0307NewBeefSafetyGuidessr.cfm New guides in place for beef safety
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New guides in place for beef safety

New guidance practices for sampling, lotting and testing beef products were released recently at the ninth annual Beef Industry Food Safety Summit, hosted by the Beef Industry Food Safety Council, funded in part by the Beef Checkoff Program. The new "Guidance Document for Sampling and Lotting of Beef Products and Sample Analysis for Pathogens" will assist beef processing companies in implementing proven pathogen-testing programs as part of a multiple-hurdle food safety system aimed at advancing beef safety.

"Our No. 1 goal is to eliminate pathogens from the beef supply by placing multiple hurdles along the beef production chain. Product testing is a way to validate that the multiple hurdles are working to reduce the incidence of potential pathogens in the food supply," said James O. Reagan, Ph.D., chairman of BIFSCo and senior vice president of research, education and innovation for the National Cattlemen's Beef Association, a contractor to the Beef Checkoff Program. "This new guidance document brings together the industry's best knowledge, coupled with years of experience in developing efficient and accurate sampling, lotting and pathogen analysis systems. Effective and accurate sampling, lotting and testing schemes are essential in establishing sound food safety programs for the beef industry."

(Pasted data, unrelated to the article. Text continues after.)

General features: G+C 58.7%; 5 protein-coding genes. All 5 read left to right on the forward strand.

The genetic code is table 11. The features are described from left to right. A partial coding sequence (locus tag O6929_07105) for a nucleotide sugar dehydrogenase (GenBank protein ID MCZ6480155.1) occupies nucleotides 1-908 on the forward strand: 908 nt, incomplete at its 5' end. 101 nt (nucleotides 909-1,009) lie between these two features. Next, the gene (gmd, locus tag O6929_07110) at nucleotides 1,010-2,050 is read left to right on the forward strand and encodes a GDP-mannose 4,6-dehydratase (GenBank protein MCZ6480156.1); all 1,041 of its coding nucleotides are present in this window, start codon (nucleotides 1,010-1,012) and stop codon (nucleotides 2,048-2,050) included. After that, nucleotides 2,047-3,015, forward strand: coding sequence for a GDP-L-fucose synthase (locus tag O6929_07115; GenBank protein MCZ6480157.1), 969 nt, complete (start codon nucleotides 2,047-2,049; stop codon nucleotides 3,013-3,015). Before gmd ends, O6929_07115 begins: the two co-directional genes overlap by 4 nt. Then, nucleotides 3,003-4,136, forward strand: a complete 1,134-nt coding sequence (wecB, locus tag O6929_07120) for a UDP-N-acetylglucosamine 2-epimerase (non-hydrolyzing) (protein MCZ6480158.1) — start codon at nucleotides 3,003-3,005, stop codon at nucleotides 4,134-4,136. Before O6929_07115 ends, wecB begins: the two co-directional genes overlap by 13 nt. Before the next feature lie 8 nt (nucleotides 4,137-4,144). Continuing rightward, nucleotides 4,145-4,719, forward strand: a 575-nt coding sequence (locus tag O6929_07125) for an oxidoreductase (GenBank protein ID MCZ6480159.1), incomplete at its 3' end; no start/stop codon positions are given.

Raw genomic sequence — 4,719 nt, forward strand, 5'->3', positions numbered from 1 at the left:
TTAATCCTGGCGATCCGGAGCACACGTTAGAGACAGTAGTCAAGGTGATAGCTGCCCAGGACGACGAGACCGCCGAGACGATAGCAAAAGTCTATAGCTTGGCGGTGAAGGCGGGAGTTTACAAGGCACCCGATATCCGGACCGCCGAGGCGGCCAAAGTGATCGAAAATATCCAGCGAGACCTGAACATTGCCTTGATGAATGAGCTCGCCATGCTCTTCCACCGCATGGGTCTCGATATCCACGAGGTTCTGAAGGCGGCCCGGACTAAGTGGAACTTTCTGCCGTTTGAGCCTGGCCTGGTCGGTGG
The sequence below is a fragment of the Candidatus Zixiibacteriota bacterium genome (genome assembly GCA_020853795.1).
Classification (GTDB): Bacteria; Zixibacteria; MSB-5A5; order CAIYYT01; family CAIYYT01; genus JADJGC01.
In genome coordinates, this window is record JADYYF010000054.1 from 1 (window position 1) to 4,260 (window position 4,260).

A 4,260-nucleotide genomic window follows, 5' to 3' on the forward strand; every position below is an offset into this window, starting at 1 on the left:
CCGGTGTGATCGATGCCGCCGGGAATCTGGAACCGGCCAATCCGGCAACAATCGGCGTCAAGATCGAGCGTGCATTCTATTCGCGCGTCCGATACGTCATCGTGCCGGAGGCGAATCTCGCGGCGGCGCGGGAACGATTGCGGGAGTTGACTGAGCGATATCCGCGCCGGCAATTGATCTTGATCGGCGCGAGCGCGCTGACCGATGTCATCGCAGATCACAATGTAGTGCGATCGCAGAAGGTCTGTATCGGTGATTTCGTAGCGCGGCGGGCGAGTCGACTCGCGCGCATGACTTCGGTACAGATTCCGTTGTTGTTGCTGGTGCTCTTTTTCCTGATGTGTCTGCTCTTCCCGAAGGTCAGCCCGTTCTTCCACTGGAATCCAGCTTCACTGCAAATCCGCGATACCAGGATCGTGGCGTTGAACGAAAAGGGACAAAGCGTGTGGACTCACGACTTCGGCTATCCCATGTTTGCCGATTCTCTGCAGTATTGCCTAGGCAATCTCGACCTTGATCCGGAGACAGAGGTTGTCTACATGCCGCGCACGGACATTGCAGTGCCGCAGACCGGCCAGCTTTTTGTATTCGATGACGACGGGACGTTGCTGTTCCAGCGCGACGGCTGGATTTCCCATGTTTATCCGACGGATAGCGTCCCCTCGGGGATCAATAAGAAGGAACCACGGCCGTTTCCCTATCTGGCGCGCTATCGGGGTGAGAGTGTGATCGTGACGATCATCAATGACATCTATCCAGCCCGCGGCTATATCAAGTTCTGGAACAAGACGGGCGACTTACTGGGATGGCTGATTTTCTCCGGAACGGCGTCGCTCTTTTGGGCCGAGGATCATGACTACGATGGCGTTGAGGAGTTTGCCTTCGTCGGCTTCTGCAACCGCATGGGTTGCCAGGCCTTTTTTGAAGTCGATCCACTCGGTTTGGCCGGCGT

The new guidelines plainly explain the proper procedures and methods that should be used to sample, lot and analyze different types of beef products, such as whole muscle cuts, trimmings destined for ground beef production, as well as frozen ground beef. While the guidelines are voluntary, they simplify the process for companies that are revising their current sampling programs or creating new ones. They also identify the expectations and issues that should be considered when developing a program for pathogen testing.

"The new guidance document is a great resource that provides step by step procedures for sampling, lotting and analyzing beef and beef products for the presence of pathogens," said Dr. Elisabeth Hagen, undersecretary for food safety for the U.S. Department of Agriculture. "This is an important step forward in our collective efforts to ensure consistent results in the industry's food safety programs."

The industry's "best practices," developed through BIFSCo, serve as a roadmap for implementing the most current safety knowledge to optimize safety programs and are available online, free of charge, to beef processors, packers, grinders and others involved in advancing beef safety at www.bifsco.org.

"This new initiative is another way of driving home our commitment to providing the safest beef products possible to our domestic and global beef consumers," said Chad Martin, senior director of food safety and quality assurance with Tyson Foods. "The Beef Industry Food Safety Council unites the industry around the common goal of improving beef safety."

This year's summit also included sessions on non-intact beef products, system validation and recently completed research projects. First held in 2003, the Beef Industry Safety Summit is a cornerstone for discussing solutions to current and emerging beef safety challenges. BIFSCo also hosts regional meetings throughout the year to address current and emerging food safety challenges.

BIFSCo is funded in part by the beef checkoff. Beef producers, through the beef checkoff, have invested more than 29 million dollars in beef safety since 1993.




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